Meta plays are in some ways like magician’s patter. Most good magicians know two things about people who go to magic shows. They know that people are aware that they are faking it, and they know that people are constantly looking for how they are faking it. The real appeal of a magician then is that they are constantly making the audience think that one thing is going on when they are really setting up a much bigger thing. So, on the surface, Our Town is fundamentally about a small town in America. It focuses mostly on just a small town romance between two clean-cut kids, but it is more than that. It is not so much about the town, but largely about the human condition.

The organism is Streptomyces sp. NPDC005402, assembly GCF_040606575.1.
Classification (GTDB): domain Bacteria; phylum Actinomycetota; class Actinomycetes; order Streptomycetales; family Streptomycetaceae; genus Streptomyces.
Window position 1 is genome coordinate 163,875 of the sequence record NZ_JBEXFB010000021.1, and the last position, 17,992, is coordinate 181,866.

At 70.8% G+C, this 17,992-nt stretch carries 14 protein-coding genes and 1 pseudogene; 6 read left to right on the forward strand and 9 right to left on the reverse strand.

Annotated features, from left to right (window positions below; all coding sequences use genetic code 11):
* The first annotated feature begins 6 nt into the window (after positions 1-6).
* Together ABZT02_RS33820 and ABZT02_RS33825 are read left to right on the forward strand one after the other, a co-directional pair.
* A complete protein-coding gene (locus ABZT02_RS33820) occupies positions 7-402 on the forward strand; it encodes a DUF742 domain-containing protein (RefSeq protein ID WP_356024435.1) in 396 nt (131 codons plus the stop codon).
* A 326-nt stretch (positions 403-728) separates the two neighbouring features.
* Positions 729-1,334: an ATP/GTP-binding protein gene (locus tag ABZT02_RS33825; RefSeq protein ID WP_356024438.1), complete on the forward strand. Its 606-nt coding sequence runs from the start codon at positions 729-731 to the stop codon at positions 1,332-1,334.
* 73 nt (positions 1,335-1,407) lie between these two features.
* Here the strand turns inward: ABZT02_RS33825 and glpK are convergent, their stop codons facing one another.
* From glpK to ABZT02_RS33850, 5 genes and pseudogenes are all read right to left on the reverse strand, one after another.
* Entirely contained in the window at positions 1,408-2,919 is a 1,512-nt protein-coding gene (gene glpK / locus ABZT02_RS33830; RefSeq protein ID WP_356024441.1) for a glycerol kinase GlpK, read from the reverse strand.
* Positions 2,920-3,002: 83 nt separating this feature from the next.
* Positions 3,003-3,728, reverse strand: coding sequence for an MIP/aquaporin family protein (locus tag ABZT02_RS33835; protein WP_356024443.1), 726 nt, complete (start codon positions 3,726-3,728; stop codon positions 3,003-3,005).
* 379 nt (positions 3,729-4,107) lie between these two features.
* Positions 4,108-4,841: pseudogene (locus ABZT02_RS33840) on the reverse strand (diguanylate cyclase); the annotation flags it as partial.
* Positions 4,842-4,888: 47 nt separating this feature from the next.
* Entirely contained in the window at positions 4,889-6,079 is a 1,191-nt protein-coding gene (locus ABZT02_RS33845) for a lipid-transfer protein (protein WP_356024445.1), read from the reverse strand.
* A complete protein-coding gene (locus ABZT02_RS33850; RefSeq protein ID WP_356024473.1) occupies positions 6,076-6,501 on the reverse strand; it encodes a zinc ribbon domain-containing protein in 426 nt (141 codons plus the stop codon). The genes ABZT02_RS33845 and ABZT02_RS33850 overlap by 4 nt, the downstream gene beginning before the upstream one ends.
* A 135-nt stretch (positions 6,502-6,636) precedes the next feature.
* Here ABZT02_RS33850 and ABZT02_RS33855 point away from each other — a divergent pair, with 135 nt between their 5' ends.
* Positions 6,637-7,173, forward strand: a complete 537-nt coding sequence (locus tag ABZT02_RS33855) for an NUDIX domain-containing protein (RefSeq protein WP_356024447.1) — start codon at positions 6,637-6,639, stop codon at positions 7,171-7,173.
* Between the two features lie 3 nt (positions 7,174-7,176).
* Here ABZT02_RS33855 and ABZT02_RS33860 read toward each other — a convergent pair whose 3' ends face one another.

The meta aspect of the play is that the play starts at the two characters’ wedding, but then the stage manager decides that he wants to show you the moment that they knew that they were going to get married, and he wants to show you the reaction. So it is about how humans react to the nature of a thing.
That is why one of the great ironies of American theater is that one of its most famous plays, Our Town, has no sets. It is a whole play about a town, but there is never any physical representation of the town. That is the brilliant meta feat about it; essentially what it is saying is that a town really isn’t the buildings of the town, but it is the people who occupy the town. So what I mean with the magician analogy is that a meta play is partly a challenge to the audience – the play knows that you have seen other works of fiction like this, and the play wants you to know that they know you have seen other works like this, but they are still saying that the physical town is a place you are not going to see.